The United States imposed sanctions on 11 Hong Kong officials including Chief Executive Carrie Lam on Friday for their alleged roles in undermining Hong Kong’s autonomy and restricting political freedoms.
In addition to Chief Executive Lam, the sanctions also targeted 10 other individuals including former and current police chiefs and other top pro-establishment officials who were listed in a press release from the US Treasury Department.
“The 11 individuals designated today have implemented policies directly aimed at curbing freedom of expression and assembly, and democratic processes, and are subsequently responsible for the degradation of Hong Kong’s autonomy,” read the statement.
“The United States will use the authorities in the Executive Order to continue to pursue those that implement these nefarious policies.”
This move comes after China implemented its sweeping national security law in the city, which prohibits any act of secession, subversion, terrorism and collusion with foreign forces that allegedly endangers national security.
The “draconian” national security legislation has “[set] the groundwork for censorship of any individuals or outlets that are deemed unfriendly to China,” according to the Treasury Department’s statement.
Under these sanctions, any US assets or property owned by the targeted individuals would be frozen and all transactions between them and any US citizens would be prohibited.
The Hong Kong government responded shortly after the announcement of these sanctions, calling them “shameless and despicable.”
“The unscrupulous intentions of the U.S. politicians to support the anti-China chaos in Hong Kong have been revealed, and their clowning actions are really ridiculous,” read a statement released by the Beijing Liaison Office in Hong Kong. “Intimidation and threats cannot frighten the Chinese people.”
Carrie Lam also accused the US of violating human rights by releasing her home address, albeit incorrectly.
“Such a deplorable move is no less than state-sanctioned doxxing that is a serious breach of privacy and personal safety. We reserve the right to take any necessary legal action,” Lam was quoted as saying in a government statement.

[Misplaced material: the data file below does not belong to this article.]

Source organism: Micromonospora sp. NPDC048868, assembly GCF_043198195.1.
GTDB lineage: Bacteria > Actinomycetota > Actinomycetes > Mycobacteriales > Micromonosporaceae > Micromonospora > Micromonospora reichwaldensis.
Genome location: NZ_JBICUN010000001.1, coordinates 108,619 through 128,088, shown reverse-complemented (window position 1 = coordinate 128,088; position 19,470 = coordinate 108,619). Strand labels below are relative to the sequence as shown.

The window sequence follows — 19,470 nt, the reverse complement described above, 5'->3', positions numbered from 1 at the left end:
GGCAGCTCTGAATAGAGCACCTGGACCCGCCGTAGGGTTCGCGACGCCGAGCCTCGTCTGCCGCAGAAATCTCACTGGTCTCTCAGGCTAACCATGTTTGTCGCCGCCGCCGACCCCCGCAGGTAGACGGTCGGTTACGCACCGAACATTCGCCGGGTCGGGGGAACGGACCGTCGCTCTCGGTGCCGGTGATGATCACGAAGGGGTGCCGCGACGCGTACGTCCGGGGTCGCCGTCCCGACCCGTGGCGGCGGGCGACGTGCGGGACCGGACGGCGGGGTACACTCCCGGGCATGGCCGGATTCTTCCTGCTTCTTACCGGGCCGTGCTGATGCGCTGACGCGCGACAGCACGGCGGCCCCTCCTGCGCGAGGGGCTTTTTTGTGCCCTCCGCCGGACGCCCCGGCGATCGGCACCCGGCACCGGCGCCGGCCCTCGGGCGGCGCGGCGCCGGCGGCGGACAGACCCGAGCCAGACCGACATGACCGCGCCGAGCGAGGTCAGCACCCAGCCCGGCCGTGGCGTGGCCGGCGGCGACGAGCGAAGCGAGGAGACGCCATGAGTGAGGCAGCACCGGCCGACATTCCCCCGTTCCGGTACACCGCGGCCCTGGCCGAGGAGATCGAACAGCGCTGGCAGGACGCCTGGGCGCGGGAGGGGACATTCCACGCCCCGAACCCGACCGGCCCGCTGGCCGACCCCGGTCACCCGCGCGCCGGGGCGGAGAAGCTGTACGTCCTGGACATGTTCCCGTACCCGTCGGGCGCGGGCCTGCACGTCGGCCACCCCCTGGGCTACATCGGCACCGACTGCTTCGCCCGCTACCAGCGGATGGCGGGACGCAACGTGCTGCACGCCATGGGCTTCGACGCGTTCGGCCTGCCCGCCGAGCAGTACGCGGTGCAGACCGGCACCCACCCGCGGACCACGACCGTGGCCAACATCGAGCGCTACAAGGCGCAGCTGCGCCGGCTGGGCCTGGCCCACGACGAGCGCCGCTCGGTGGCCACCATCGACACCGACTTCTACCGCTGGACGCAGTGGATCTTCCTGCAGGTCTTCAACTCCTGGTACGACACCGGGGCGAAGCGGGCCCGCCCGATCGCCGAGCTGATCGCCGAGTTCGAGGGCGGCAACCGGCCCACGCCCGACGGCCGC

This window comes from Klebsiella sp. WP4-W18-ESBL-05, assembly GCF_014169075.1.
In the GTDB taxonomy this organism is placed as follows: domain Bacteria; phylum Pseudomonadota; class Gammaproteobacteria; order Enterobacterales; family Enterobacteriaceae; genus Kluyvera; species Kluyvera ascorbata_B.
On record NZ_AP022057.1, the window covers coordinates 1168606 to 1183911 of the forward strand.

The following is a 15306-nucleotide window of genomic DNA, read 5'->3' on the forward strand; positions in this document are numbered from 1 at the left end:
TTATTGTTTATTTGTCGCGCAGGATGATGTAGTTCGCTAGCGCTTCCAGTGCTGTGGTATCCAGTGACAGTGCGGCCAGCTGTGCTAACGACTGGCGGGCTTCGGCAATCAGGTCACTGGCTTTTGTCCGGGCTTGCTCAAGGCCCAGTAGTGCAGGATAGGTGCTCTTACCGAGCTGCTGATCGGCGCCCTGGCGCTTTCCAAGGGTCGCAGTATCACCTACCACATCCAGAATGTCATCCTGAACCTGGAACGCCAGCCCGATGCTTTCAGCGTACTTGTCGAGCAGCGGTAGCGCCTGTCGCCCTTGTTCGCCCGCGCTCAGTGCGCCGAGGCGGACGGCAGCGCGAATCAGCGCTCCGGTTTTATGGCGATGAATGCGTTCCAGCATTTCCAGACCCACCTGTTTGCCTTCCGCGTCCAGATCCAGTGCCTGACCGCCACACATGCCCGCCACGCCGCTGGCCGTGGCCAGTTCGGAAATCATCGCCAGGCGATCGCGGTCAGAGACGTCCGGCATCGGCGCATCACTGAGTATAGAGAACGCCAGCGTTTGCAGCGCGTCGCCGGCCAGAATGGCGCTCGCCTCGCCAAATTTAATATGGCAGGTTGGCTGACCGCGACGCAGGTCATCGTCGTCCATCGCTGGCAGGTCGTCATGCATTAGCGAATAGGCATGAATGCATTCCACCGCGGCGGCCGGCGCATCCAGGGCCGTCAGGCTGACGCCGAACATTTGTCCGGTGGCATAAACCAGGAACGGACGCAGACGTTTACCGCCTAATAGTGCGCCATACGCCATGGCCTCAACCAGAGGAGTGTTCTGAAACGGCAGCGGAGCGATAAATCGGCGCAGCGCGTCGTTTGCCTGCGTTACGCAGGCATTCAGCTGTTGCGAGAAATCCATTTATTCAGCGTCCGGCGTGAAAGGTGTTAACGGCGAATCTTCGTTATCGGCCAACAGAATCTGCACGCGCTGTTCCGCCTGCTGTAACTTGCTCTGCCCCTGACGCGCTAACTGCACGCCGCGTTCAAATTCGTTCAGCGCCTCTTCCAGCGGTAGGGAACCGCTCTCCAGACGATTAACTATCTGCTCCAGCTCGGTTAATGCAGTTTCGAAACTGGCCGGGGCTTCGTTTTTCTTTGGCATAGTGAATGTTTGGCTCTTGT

In a separate post on her Facebook page, Lam also accused US officials of using outdated information from her entry visa application from 2016 and passing on her address to the treasury.
Another sanctioned individual, Luo Huining, the director of Beijing’s liaison office in Hong Kong ridiculed the sanctions placed against him, saying “Isn’t such a ‘sanction’ in vain as I don’t have any assets abroad? Of course, I can also send US$100 to Mr Trump for freezing.”
On a more official note, the Beijing Liaison Office issued a statement deploring the US sanctions. “If the US believes the so-called sanctions will force China to compromise, then they have made a wrong calculation,” it read, adding that Hong Kong “will never be afraid of any bullying.”
As the targeted individuals generally appear to have no significant US assets and have adopted a dismissive attitude toward the sanctions imposed on them, some analysts believe that the sanctions served a more symbolic purpose.
“Unilateral sanctions imposed by foreign governments … have no legal status in Hong Kong,” read a letter issued by the Hong Kong Monetary Authority.
According to Dali Yang, a political scientist at the University of Chicago, “It’s much more about sending a message and demonstrating that the administration is acting on something that is in violation of and impinging on the freedom and the democratic potential of Hong Kong.”
The US sanctions have been a part of the Trump administration’s increasingly hard-line attitude toward China as tensions have escalated between the two world superpowers.
Countermeasures have also been taken against China on issues other than Hong Kong, such as trade, cybersecurity, territorial claims in the South China Sea, Beijing’s handling of the coronavirus and human rights infringements on the Uighur Muslim population in the Xinjiang region.
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